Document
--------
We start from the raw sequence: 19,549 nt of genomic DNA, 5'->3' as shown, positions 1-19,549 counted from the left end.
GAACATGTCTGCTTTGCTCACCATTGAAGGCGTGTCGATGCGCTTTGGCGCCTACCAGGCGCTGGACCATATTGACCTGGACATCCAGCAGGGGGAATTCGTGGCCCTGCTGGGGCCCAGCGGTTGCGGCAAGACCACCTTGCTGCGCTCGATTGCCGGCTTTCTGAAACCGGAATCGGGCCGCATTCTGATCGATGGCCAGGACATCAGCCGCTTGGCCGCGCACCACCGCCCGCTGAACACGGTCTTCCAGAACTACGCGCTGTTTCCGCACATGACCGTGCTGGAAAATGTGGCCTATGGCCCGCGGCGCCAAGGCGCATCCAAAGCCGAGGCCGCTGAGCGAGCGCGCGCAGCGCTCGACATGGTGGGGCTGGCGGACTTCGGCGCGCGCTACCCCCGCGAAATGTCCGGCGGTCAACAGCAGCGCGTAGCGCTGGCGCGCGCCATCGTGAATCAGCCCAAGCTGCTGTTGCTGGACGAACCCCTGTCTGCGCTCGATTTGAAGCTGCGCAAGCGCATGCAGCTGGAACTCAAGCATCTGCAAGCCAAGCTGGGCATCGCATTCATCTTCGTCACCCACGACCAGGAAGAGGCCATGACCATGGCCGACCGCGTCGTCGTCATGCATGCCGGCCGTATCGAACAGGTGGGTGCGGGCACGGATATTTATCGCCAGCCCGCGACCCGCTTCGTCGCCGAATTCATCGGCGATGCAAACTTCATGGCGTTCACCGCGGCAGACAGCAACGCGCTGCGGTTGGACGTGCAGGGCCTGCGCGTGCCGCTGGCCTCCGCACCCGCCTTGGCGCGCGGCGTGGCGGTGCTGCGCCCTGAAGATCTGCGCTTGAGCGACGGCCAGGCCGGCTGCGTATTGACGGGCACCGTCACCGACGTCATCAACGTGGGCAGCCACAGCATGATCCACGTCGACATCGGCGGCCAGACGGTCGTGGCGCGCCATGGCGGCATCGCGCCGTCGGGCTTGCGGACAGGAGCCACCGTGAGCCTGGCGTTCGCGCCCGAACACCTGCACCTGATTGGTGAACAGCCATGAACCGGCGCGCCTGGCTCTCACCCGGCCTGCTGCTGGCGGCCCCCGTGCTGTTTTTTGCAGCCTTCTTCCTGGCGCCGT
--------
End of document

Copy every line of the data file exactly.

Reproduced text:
We start from the raw sequence: 19,549 nt of genomic DNA, 5'->3' as shown, positions 1-19,549 counted from the left end.
GAACATGTCTGCTTTGCTCACCATTGAAGGCGTGTCGATGCGCTTTGGCGCCTACCAGGCGCTGGACCATATTGACCTGGACATCCAGCAGGGGGAATTCGTGGCCCTGCTGGGGCCCAGCGGTTGCGGCAAGACCACCTTGCTGCGCTCGATTGCCGGCTTTCTGAAACCGGAATCGGGCCGCATTCTGATCGATGGCCAGGACATCAGCCGCTTGGCCGCGCACCACCGCCCGCTGAACACGGTCTTCCAGAACTACGCGCTGTTTCCGCACATGACCGTGCTGGAAAATGTGGCCTATGGCCCGCGGCGCCAAGGCGCATCCAAAGCCGAGGCCGCTGAGCGAGCGCGCGCAGCGCTCGACATGGTGGGGCTGGCGGACTTCGGCGCGCGCTACCCCCGCGAAATGTCCGGCGGTCAACAGCAGCGCGTAGCGCTGGCGCGCGCCATCGTGAATCAGCCCAAGCTGCTGTTGCTGGACGAACCCCTGTCTGCGCTCGATTTGAAGCTGCGCAAGCGCATGCAGCTGGAACTCAAGCATCTGCAAGCCAAGCTGGGCATCGCATTCATCTTCGTCACCCACGACCAGGAAGAGGCCATGACCATGGCCGACCGCGTCGTCGTCATGCATGCCGGCCGTATCGAACAGGTGGGTGCGGGCACGGATATTTATCGCCAGCCCGCGACCCGCTTCGTCGCCGAATTCATCGGCGATGCAAACTTCATGGCGTTCACCGCGGCAGACAGCAACGCGCTGCGGTTGGACGTGCAGGGCCTGCGCGTGCCGCTGGCCTCCGCACCCGCCTTGGCGCGCGGCGTGGCGGTGCTGCGCCCTGAAGATCTGCGCTTGAGCGACGGCCAGGCCGGCTGCGTATTGACGGGCACCGTCACCGACGTCATCAACGTGGGCAGCCACAGCATGATCCACGTCGACATCGGCGGCCAGACGGTCGTGGCGCGCCATGGCGGCATCGCGCCGTCGGGCTTGCGGACAGGAGCCACCGTGAGCCTGGCGTTCGCGCCCGAACACCTGCACCTGATTGGTGAACAGCCATGAACCGGCGCGCCTGGCTCTCACCCGGCCTGCTGCTGGCGGCCCCCGTGCTGTTTTTTGCAGCCTTCTTCCTGGCGCCGT